• Thanks for the warning. IPS is super-important to me, as viewing angle limits can cause headaches, to me. So only IPS for me.

        I've not seen the Archos XS IRL, yet, only a couple of reviews. Your friend's account is very useful!

        • I should note it was a review unit... so I don't know how it compares to the shipping units. It wasn't pre-production though so I'm guessing they shouldn't be the same.
  • by silverhalide (584408) on Wednesday October 24, 2012 @02:32PM (#41755067)

    Nobody cares about tablet specs outside of screen size, battery life, and price. It's all about the software. Is it fast, responsive, and usable?

    Is it easy to develop for? Will it be around for a while to justify developers investing in it? Does the company have a history of keeping platforms around?

    • by blind biker (1066130) on Wednesday October 24, 2012 @03:29PM (#41755875) Journal

      Nobody cares about tablet specs outside of screen size, battery life, and price.

      I hear that a lot, since yesterday, mostly from Apple fanbois. I'm not saying you're one of them, just that this "nobody cares about tablet specs" has become an awfully popular phrase as of very recently.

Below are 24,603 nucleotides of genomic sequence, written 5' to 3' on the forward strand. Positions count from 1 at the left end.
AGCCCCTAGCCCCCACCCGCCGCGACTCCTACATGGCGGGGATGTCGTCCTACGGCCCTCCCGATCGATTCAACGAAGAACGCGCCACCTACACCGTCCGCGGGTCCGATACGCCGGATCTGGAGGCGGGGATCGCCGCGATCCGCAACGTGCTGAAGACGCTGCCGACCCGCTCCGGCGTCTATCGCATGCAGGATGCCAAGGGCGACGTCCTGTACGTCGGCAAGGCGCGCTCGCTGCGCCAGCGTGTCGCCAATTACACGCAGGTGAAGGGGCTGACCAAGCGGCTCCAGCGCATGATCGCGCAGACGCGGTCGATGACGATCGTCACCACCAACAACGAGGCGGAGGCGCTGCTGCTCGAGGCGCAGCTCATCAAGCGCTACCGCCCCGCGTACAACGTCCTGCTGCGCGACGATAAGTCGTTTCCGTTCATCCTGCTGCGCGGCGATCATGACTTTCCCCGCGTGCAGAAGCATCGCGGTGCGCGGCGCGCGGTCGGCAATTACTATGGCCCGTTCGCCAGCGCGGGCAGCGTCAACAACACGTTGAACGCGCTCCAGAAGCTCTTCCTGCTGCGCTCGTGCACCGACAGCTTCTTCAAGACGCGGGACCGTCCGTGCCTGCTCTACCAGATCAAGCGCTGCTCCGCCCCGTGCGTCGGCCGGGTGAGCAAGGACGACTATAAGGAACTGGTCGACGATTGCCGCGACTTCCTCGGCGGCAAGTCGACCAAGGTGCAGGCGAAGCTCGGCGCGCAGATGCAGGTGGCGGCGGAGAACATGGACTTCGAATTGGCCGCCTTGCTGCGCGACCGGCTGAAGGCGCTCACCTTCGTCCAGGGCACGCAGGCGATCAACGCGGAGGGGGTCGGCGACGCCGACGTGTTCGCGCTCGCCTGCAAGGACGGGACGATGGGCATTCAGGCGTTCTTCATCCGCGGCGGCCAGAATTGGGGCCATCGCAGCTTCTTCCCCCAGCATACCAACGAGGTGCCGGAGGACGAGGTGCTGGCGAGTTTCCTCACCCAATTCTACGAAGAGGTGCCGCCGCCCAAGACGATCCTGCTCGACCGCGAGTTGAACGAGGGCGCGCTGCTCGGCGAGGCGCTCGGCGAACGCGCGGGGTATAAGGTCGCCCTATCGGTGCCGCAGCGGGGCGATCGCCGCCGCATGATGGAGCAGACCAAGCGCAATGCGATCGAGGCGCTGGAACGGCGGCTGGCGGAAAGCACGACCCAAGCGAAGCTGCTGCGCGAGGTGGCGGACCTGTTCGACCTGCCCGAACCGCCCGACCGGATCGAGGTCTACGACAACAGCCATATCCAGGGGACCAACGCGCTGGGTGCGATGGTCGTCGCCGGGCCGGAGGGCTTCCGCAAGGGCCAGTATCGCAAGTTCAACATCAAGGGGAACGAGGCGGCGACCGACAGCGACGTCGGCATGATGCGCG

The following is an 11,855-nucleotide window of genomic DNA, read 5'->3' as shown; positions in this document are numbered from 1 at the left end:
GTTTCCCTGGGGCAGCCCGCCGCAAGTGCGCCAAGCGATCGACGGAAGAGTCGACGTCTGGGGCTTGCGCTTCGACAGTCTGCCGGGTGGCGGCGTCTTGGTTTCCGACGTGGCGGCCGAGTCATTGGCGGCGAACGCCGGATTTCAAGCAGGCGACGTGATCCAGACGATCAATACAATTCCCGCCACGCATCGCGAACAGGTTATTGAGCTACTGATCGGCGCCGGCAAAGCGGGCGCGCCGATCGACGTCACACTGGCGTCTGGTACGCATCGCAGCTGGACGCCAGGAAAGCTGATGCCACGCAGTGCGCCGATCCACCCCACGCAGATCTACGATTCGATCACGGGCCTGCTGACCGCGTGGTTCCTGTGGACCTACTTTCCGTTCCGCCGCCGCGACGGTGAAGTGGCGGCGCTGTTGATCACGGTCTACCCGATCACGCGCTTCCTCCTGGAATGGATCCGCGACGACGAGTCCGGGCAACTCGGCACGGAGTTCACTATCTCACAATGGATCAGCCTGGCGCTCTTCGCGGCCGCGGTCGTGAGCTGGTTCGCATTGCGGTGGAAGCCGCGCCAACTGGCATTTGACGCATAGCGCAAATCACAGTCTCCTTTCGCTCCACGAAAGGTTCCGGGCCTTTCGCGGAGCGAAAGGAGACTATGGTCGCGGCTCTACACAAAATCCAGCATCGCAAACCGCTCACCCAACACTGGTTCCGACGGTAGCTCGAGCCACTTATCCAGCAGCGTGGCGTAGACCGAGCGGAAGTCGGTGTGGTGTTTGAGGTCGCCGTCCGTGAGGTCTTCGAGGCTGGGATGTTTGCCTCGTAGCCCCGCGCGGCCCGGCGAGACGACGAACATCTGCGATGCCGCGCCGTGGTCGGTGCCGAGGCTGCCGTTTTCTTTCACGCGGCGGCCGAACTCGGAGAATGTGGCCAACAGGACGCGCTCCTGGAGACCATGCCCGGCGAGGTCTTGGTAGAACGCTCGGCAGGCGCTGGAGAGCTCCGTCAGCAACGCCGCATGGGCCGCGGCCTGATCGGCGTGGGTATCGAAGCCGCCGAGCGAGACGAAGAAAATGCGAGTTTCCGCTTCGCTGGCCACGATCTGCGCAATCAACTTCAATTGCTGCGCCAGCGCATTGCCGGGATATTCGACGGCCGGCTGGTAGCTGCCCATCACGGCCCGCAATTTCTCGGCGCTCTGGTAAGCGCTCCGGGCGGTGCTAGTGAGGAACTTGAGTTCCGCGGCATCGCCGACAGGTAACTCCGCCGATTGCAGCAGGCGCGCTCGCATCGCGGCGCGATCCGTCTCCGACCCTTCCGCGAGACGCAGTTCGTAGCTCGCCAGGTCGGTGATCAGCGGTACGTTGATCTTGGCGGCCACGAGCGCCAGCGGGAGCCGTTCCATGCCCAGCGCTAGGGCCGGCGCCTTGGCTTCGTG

• by thoth (7907)

        There is a lot of truth to it... the kinds of people that would buy a tablet, are also largely uninterested in geek stuff like hardware specs.

    • by eepok (545733)

      I agree that those are frequently the most important, but for those of us looking for netvertibles (Asus Transformer, etc.), other important specs/features include:

      -USB Ports
      -SD card slots
      -Repairability/upgradability (understanding that the trend is to create self-contained devices for increased device purchasing)
      -Camera(s)

      Wish-List
      -- PC OS (not a phone OS)

  • A.. what now? (Score:2, Redundant)

    by Kreigaffe (765218)

    A PHABLET? Uh, no, it's a fucking tablet. I will slap anyone I ever hear use the word "phablet". That's just fucking stupid.

    • The word "phablet" may be stupid, but the Galaxy Note II isn't a tablet.

    • A PHABLET? Uh, no, it's a fucking tablet.

      So you're just objecting to the spelling - it needs to be FABLET?

    • by mcgrew (92797) *

      Well, cheer up, the guy who coined "blog" wound up being homeless. Maybe whatever nitwit came up with "phablet" will suffer an even worse fate.

  • Reviews indicate that single-threaded performance is a huge bottleneck for the Surface (Microsoft Office maxes out a CPU core just when you type text), so the fact that the Tegra 3 (with its Cortex A9s) is being used everywhere (and at a low clockspeed to boot) is a big problem. Had they gone with even a dual core Krait, (which at reasonable clockspeeds can have more than double the single-threaded performance) they would have been much better off.